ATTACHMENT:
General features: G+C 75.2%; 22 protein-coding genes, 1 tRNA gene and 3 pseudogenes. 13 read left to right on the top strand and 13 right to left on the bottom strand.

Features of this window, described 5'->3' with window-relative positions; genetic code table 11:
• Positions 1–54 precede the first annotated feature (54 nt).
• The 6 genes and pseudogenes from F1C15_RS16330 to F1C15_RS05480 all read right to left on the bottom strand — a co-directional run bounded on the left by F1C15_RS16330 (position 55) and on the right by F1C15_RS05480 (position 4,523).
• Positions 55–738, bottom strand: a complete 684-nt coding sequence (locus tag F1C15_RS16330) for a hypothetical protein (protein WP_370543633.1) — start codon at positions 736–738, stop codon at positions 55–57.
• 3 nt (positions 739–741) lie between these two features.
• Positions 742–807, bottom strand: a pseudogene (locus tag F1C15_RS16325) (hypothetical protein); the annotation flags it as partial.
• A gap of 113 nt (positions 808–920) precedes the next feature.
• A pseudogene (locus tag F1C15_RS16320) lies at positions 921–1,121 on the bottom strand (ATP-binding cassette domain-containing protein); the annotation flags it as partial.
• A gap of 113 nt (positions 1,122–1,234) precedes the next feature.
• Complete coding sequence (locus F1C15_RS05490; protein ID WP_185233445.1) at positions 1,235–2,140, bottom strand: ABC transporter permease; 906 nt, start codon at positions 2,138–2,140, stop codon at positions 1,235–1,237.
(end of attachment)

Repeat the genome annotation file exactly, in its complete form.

General features: G+C 75.2%; 22 protein-coding genes, 1 tRNA gene and 3 pseudogenes. 13 read left to right on the top strand and 13 right to left on the bottom strand.

Features of this window, described 5'->3' with window-relative positions; genetic code table 11:
• Positions 1–54 precede the first annotated feature (54 nt).
• The 6 genes and pseudogenes from F1C15_RS16330 to F1C15_RS05480 all read right to left on the bottom strand — a co-directional run bounded on the left by F1C15_RS16330 (position 55) and on the right by F1C15_RS05480 (position 4,523).
• Positions 55–738, bottom strand: a complete 684-nt coding sequence (locus tag F1C15_RS16330) for a hypothetical protein (protein WP_370543633.1) — start codon at positions 736–738, stop codon at positions 55–57.
• 3 nt (positions 739–741) lie between these two features.
• Positions 742–807, bottom strand: a pseudogene (locus tag F1C15_RS16325) (hypothetical protein); the annotation flags it as partial.
• A gap of 113 nt (positions 808–920) precedes the next feature.
• A pseudogene (locus tag F1C15_RS16320) lies at positions 921–1,121 on the bottom strand (ATP-binding cassette domain-containing protein); the annotation flags it as partial.
• A gap of 113 nt (positions 1,122–1,234) precedes the next feature.
• Complete coding sequence (locus F1C15_RS05490; protein ID WP_185233445.1) at positions 1,235–2,140, bottom strand: ABC transporter permease; 906 nt, start codon at positions 2,138–2,140, stop codon at positions 1,235–1,237.